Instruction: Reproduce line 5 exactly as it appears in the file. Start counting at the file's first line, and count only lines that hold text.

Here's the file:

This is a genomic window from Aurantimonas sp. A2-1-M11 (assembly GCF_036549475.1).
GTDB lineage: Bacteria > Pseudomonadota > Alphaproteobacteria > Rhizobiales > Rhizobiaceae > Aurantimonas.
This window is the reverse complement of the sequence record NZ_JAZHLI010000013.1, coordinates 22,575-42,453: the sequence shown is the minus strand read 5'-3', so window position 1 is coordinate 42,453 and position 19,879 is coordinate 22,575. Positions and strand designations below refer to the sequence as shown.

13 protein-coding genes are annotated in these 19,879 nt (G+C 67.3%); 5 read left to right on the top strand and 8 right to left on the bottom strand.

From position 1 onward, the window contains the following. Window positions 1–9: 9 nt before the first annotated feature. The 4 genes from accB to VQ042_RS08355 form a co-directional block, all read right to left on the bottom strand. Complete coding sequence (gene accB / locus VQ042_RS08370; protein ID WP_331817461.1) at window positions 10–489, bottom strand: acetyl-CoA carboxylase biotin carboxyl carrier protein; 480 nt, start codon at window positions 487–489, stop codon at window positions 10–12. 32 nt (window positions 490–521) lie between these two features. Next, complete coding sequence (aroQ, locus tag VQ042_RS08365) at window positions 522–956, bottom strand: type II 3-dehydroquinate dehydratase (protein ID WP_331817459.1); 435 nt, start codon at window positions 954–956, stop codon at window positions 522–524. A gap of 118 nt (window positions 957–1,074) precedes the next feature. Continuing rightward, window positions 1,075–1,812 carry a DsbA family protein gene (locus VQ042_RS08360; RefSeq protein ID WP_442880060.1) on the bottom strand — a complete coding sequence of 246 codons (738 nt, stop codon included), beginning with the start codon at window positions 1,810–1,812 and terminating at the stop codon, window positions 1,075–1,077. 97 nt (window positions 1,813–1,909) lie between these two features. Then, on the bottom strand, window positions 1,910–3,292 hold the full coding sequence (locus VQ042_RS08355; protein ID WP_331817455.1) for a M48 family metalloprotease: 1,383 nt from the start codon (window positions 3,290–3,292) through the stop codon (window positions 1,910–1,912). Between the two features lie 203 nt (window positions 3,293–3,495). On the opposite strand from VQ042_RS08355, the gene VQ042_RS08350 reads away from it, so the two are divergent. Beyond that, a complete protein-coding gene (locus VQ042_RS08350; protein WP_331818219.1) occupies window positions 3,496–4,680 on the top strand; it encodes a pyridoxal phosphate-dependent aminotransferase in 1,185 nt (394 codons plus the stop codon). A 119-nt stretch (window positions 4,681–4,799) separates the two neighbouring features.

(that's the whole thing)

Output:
From position 1 onward, the window contains the following. Window positions 1–9: 9 nt before the first annotated feature. The 4 genes from accB to VQ042_RS08355 form a co-directional block, all read right to left on the bottom strand. Complete coding sequence (gene accB / locus VQ042_RS08370; protein ID WP_331817461.1) at window positions 10–489, bottom strand: acetyl-CoA carboxylase biotin carboxyl carrier protein; 480 nt, start codon at window positions 487–489, stop codon at window positions 10–12. 32 nt (window positions 490–521) lie between these two features. Next, complete coding sequence (aroQ, locus tag VQ042_RS08365) at window positions 522–956, bottom strand: type II 3-dehydroquinate dehydratase (protein ID WP_331817459.1); 435 nt, start codon at window positions 954–956, stop codon at window positions 522–524. A gap of 118 nt (window positions 957–1,074) precedes the next feature. Continuing rightward, window positions 1,075–1,812 carry a DsbA family protein gene (locus VQ042_RS08360; RefSeq protein ID WP_442880060.1) on the bottom strand — a complete coding sequence of 246 codons (738 nt, stop codon included), beginning with the start codon at window positions 1,810–1,812 and terminating at the stop codon, window positions 1,075–1,077. 97 nt (window positions 1,813–1,909) lie between these two features. Then, on the bottom strand, window positions 1,910–3,292 hold the full coding sequence (locus VQ042_RS08355; protein ID WP_331817455.1) for a M48 family metalloprotease: 1,383 nt from the start codon (window positions 3,290–3,292) through the stop codon (window positions 1,910–1,912). Between the two features lie 203 nt (window positions 3,293–3,495). On the opposite strand from VQ042_RS08355, the gene VQ042_RS08350 reads away from it, so the two are divergent. Beyond that, a complete protein-coding gene (locus VQ042_RS08350; protein WP_331818219.1) occupies window positions 3,496–4,680 on the top strand; it encodes a pyridoxal phosphate-dependent aminotransferase in 1,185 nt (394 codons plus the stop codon). A 119-nt stretch (window positions 4,681–4,799) separates the two neighbouring features.